Real GDP growth in 4Q was estimated today to have been 6.9%, compared to 2.3% in 3Q. The estimate today was in line with the Street forecasts we had seen, but higher than our own expectation of 5-point-something percent growth and even more above the outline we provided three months ago, when commenting on the 3Q data. At that time, we expected 4Q growth to come in in line with what was seen in 3Q, i.e., about 2%.
What happened? Mostly inventories. When discussing the 3Q data, we pointed out that domestic demand had slowed noticeably, but that 3Q GDP was boosted a bit by inventories. Well, the boost to growth in 4Q was much larger even than what we saw in 3Q.
GDP measures total domestic output of goods and services. If you subtract inventory investment from that aggregate, you get total final sales of goods and services (by US merchants, exports being a “final sale” so far as the US is concerned). Subtract foreign trade from final sales, and you get domestic demand: purchases by domestic residents of all goods and services.
In 3Q, real domestic demand grew by 1.6%, but allowing for purchases of imported goods, real final sales grew only 0.1%. Add in the boost from inventories, and you get the 2.3% 3Q GDP growth.
For 4Q, real domestic demand grew 2.1%, pretty close to what we saw in 3Q. Factor in foreign trade, and real final sales grew by 1.9%, a bit better than what we saw in 3Q. Fold in the boost from inventories, and you get the 6.9% growth in GDP.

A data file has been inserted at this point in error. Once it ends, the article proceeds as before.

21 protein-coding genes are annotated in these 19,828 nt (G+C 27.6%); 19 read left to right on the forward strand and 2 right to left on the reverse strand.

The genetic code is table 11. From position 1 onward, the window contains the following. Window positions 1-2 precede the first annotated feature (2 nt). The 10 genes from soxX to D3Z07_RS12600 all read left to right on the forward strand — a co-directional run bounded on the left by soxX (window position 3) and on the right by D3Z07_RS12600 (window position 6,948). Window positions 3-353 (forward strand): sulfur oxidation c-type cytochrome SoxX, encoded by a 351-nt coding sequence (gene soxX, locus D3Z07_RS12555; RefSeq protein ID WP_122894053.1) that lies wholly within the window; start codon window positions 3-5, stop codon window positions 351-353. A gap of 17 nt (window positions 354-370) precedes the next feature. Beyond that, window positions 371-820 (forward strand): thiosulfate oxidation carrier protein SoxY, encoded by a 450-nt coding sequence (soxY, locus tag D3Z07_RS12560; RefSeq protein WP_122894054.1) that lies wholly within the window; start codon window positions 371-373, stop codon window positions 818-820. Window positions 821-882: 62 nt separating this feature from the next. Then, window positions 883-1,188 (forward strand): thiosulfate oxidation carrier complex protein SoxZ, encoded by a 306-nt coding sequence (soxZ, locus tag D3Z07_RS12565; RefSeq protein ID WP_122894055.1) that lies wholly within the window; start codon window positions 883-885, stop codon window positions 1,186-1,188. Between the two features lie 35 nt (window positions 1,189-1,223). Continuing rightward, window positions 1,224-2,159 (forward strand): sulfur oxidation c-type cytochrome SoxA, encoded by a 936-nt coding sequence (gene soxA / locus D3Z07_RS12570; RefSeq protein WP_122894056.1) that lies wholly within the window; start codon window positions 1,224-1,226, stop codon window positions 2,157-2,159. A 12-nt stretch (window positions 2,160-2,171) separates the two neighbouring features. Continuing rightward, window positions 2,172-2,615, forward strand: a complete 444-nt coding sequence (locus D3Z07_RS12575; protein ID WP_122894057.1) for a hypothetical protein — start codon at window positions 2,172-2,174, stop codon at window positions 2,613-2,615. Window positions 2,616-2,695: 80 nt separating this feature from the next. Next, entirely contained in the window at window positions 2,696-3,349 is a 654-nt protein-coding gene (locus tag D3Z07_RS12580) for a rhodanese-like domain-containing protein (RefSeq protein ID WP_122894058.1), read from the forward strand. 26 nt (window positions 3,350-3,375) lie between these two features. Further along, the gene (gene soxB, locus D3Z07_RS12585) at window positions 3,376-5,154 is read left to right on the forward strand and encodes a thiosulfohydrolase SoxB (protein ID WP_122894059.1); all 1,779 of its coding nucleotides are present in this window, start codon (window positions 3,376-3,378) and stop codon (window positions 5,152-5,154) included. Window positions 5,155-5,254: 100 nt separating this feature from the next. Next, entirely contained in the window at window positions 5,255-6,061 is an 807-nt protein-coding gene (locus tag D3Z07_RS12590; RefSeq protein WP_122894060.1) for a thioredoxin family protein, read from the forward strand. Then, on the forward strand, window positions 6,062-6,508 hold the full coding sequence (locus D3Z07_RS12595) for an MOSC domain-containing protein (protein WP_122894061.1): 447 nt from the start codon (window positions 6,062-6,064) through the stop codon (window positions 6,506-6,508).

In summary, comparing 4Q to 3Q, domestic demand grew at about the same modest pace, foreign trade was less of a drag, and inventories provided hugely more boost in 4Q than 3Q, a whopping 5% in 4Q. Consumer demand for goods was soft virtually throughout the second half of 2021. Excluding motor vehicles, consumption of goods rose only slightly in 4Q, up 1.3%, not enough to fully offset a 1.5% rate of decline in 3Q.
After a surge in goods spending, consumers have been shifting back to services over the last six months, with total real consumption growing at about the same rate as was seen prior to the pandemic. We expect this to continue in early-2022, with a further slowing possible due to omicron surge effects. Meanwhile, it is hard to see inventories continuing to grow at the same rate as in 4Q.
And if the rate of inventory growth slows any from its torrid 4Q pace, that will result in a drag on 1Q GDP growth. In other words, absent an acceleration in demand, 1Q growth could be well below 2%.
So, surely GDP growth outperformed expectations in 4Q. However, the stage is set for likely much slower growth in 1Q.